Committee member Jason Chisholm mused as to potential interaction with Tabor Academy, which draws students from all around the world. Chisholm suggested that bringing students from other lands and cultures to RMS from as nearby as Marion may be an untapped resource.

            “That is a great point, Jason, we will certainly look into that,” said Medeiros.

            Citing the School Council’s potential for connection to the community, Committee Chair Sharon Hartley suggested a senior citizen for School Council.

            Acknowledging her own plan to retire from School Committee in 2022, Hartley found the humor in the notion that she might be a prime candidate to fill such a role. She said she will bring the idea to seniors at the Council on Aging. Medeiros inspired laughter as he reminded Hartley that the meeting’s minutes would record her interest.

            The committee voted to approve the School Improvement Plan.

            The members also revisited edits to the Student Handbook and voted to approve the final version that includes the mask mandate that has been extended to November 1. Nelson said that the handbook can be amended again as needed during the school year.

            A Literacy discussion was on the agenda, and Hartley introduced an article published titled, “What is wrong with how schools teach reading.” Despite the pessimistic title, the article resonated with Hartley, whose 40 years of experience in and around education have not eradicated an abiding sense of how complicated the subject of reading still is for many students.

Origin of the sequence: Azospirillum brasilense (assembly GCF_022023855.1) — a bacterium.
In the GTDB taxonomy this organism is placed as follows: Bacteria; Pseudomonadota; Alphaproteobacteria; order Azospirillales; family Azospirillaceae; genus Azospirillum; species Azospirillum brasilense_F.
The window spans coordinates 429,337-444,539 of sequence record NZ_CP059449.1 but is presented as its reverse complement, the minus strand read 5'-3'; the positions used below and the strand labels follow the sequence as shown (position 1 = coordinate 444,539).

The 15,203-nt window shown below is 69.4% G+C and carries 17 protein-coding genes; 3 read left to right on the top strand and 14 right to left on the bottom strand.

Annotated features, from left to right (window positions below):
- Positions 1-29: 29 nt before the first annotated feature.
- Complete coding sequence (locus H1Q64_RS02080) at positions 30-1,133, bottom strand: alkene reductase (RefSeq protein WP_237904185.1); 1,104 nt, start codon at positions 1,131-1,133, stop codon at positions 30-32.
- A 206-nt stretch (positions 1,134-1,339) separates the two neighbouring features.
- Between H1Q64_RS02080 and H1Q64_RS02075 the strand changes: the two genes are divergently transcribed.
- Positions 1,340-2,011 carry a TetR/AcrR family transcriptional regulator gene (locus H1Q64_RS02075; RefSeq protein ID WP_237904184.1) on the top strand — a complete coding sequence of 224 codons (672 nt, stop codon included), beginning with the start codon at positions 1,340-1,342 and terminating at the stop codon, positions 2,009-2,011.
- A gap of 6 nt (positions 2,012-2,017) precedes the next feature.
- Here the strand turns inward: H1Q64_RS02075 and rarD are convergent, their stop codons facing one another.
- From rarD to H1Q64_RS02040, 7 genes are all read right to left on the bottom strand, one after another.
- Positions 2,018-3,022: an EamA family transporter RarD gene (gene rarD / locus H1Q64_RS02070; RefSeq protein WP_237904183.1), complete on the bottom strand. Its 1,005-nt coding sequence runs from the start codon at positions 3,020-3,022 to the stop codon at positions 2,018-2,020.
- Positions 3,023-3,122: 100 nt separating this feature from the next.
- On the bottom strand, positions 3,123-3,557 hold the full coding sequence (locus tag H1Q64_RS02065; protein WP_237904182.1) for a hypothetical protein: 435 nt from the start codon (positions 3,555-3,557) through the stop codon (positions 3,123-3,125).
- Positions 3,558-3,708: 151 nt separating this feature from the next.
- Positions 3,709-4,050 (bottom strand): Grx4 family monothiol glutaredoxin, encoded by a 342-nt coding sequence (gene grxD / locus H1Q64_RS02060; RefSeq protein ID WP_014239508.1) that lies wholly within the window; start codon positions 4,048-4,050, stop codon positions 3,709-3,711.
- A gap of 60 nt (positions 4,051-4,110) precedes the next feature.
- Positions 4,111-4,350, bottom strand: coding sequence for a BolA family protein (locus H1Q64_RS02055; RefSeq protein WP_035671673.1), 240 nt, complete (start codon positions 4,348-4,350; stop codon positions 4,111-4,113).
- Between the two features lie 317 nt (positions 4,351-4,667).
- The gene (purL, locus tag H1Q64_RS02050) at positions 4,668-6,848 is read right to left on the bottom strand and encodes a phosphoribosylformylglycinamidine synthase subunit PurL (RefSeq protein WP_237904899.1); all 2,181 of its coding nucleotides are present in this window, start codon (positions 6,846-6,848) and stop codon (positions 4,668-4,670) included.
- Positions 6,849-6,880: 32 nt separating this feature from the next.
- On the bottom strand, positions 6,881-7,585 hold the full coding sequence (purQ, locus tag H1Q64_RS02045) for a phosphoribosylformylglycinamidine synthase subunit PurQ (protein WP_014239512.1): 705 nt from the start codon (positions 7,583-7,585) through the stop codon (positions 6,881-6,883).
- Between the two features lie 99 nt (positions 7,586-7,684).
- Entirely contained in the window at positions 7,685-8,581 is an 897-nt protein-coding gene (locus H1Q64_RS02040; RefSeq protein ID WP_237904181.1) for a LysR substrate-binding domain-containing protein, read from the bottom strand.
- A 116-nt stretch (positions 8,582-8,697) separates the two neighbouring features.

Drawing from an interview with expert Emily Hanford, Hartley quoted from the article Hanford’s comment that, “The brain is hardwired to speak but not to learn to read. … Children have to be taught explicitly how to connect letters and sounds.”

            Reading does not come naturally, she summarized.

            So many theories of reading comprehension have come and gone, but Hartley said cognitive science is now addressing the science of reading. She suggested the schools have a “research guru” to stay up to date on the latest research.

            Citing the two-sided challenge of teaching and learning, Chisholm asked about strategy at the sight of struggle. Nelson said that, while Aimsweb is ORR’s official screening tool, MCAS also comes into play, and he added that there are different angles to interpret data and ways to connect evidence-based science of group studies.